The inequality suggests that it might be possible to move N disks with fewer
than 2TN-1 + 1 moves. Which is actually not the case. Indeed, when the time comes
to move the bottom disk, (N - 1) smaller disks will have been moved from Src to
Aux in at least TN-1 moves. Since we are trying to use as few steps as possible, we
may assume that that portion of the task took exactly TN-1 moves. It takes just one
move to move the biggest disk from Src to Dst. One then needs exactly TN-1more
steps to finish the task. Therefore the minimum number of moves needed to solve
the puzzle with N disks equalsTN-1 + 1 + TN-1 = 2TN-1 + 1 moves.

In other words,
TN = 2TN-1 + 1

## Thus we can define the quantity TN as

T0 = 0
TN = 2TN-1 + 1 for N > 0

## We may compute T1 = 2T0 + 1 = 1, T2 = 2T1 + 1= 3, T3 = 2T2 + 1 = 7 and so on

sequentially.

The above expression is known as a recurrence relation which, as you might have
noticed, is but a recursive function. TN is defined in terms of only one of its
preceding values. Other recurrence relations may be more complicated, for
example,f(N) = 2f(N - 1) + 3f(N - 2). Recurrence relations appear under various
guises in numerous branches of Mathematics and applications.

## Returning to the definition of TN, define SN = TN + 1. Then S0 = 1 and SN = TN + 1

= (2TN-1 + 1) + 1 = 2TN-1 + 2 = 2(TN-1 + 1) = 2SN-1. Which is to say that SN could be
defined as

S0 = 1
SN = 2SN-1 for N > 0

The latter is solved easily in the closed (non-recurrent) form SN=2N. Wherefrom

TN = 2N - 1 for N ≥ 0.

## Coding Towers of Hanoi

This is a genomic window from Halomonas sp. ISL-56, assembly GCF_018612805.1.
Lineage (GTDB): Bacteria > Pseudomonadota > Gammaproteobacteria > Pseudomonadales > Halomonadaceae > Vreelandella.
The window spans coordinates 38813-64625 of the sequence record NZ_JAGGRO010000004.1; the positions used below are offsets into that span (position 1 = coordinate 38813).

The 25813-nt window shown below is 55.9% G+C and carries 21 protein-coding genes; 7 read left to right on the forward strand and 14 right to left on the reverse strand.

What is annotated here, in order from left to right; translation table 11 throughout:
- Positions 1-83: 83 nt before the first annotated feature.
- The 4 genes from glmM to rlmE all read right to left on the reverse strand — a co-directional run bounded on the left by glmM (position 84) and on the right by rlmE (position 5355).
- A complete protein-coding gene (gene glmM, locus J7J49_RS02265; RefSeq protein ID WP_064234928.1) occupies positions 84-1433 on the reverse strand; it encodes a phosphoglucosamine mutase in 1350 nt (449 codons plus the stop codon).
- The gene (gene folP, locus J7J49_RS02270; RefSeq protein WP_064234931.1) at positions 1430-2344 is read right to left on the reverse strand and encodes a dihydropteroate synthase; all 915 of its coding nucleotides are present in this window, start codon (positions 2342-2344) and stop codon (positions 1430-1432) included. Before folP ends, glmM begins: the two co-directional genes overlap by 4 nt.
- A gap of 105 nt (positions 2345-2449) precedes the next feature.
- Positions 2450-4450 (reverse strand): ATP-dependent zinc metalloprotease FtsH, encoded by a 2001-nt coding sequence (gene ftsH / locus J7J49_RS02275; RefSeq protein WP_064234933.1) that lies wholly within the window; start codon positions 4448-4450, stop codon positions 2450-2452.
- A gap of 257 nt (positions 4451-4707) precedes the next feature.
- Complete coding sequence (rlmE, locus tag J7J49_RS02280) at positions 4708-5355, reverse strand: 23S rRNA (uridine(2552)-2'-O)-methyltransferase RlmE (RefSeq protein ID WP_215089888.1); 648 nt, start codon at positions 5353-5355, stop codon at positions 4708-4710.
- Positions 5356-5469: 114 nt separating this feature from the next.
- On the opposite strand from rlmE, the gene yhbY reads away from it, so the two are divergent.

Now that we know how to solve an \$n\$-disc problem, let's turn this into an
algorithm we can use.

If there is one disc, then we move 1 disc from the source pole to the destination
pole. Otherwise, we move \$n-1\$ discs from the source pole to the temporary pole,
we move 1 disc from the source pole to the destination pole, and we finish by
moving the \$n-1\$ discs from the temporary pole to the destination pole.

## void TOH(int n, int p1, int p2, int p3)

{
if (n == 1) printf("Move top disc from %d to %d.\n", p1, p2);
else {
TOH(n-1, p1, p3, p2);
printf("Move top disc from %d to %d.\n", p1, p2);
TOH(n-1, p3, p2, p1);
}
}

## void TOH(int n, int p1, int p2, int p3)

{
if (n>1) TOH(n-1, p1, p3, p2);
printf("Move top disc from %d to %d.\n", p1, p2);
if (n>1) TOH(n-1, p3, p2, p1);
}

Actually, the whole story of the monks is just a legend. In fact, it isn't even an old
legend. The story was created in 1883 by a mathematician named Edouard Lucas.
He had invented an eight disc, three tower puzzle, and created the legend in order
to sell his product.

That being said, what if the story were true? Should we be worried about the world
ending when the monks solve the puzzle? After all, they live in the 21st century,

Luckily, just as mathematics helps us solve the puzzle, it also helps prove that our
grandchildren will still have a world to live in. In order to figure out how long it
will take the monks to solve the puzzle, we need to write a recurrence relation, a
recursive formula for describing the size of a recursive problem. Let's call our